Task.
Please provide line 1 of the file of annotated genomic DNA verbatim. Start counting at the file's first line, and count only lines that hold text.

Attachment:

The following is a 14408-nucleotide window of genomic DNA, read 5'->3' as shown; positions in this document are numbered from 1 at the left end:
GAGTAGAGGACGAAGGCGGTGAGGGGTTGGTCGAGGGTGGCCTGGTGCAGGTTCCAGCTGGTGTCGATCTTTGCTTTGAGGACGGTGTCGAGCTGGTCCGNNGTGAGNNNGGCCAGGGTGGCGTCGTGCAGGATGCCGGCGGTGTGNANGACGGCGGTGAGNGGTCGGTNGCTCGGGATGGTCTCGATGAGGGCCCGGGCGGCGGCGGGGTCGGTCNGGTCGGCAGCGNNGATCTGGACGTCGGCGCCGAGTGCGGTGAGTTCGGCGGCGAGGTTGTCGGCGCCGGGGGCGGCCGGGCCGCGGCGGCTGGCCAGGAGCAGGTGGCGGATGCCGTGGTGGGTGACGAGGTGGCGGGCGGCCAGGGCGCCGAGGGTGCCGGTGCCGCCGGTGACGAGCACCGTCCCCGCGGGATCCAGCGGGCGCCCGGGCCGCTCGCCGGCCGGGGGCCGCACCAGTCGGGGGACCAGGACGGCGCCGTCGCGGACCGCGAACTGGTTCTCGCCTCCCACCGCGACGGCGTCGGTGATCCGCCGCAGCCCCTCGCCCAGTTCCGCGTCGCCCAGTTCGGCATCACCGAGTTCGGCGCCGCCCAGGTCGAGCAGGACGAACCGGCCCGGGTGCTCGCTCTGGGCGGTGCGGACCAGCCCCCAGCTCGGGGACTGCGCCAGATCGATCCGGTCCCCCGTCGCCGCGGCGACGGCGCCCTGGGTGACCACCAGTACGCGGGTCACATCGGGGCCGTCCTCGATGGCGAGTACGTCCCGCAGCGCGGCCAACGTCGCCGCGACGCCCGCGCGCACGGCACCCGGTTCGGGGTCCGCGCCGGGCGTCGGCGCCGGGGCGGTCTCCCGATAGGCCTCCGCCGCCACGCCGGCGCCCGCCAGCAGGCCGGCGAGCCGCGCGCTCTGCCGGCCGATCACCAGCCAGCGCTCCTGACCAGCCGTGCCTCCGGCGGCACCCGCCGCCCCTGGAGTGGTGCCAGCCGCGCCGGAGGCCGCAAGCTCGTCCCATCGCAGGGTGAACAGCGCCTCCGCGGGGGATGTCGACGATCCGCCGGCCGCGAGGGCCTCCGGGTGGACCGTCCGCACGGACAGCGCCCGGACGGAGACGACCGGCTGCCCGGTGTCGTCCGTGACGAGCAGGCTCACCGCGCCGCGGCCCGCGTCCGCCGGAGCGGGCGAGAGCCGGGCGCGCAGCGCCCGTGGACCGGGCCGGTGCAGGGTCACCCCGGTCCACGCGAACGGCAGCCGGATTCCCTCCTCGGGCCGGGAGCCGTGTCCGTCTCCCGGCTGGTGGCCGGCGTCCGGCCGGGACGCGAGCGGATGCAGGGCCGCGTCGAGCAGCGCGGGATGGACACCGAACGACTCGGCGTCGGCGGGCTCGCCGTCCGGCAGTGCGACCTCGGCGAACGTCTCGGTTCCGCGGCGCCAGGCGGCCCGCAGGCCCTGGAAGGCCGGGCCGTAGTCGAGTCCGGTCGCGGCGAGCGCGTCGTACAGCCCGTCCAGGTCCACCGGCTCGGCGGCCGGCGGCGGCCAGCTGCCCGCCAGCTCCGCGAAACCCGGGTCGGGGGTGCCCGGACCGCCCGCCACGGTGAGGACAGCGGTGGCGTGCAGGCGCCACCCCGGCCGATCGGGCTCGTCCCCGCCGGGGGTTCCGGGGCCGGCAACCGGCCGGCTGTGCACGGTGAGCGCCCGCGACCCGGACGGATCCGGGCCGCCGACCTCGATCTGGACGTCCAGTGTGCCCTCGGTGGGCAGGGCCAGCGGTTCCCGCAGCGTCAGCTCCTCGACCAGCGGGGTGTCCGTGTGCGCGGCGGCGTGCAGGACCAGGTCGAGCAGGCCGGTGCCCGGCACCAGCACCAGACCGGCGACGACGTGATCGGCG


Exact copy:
The following is a 14408-nucleotide window of genomic DNA, read 5'->3' as shown; positions in this document are numbered from 1 at the left end: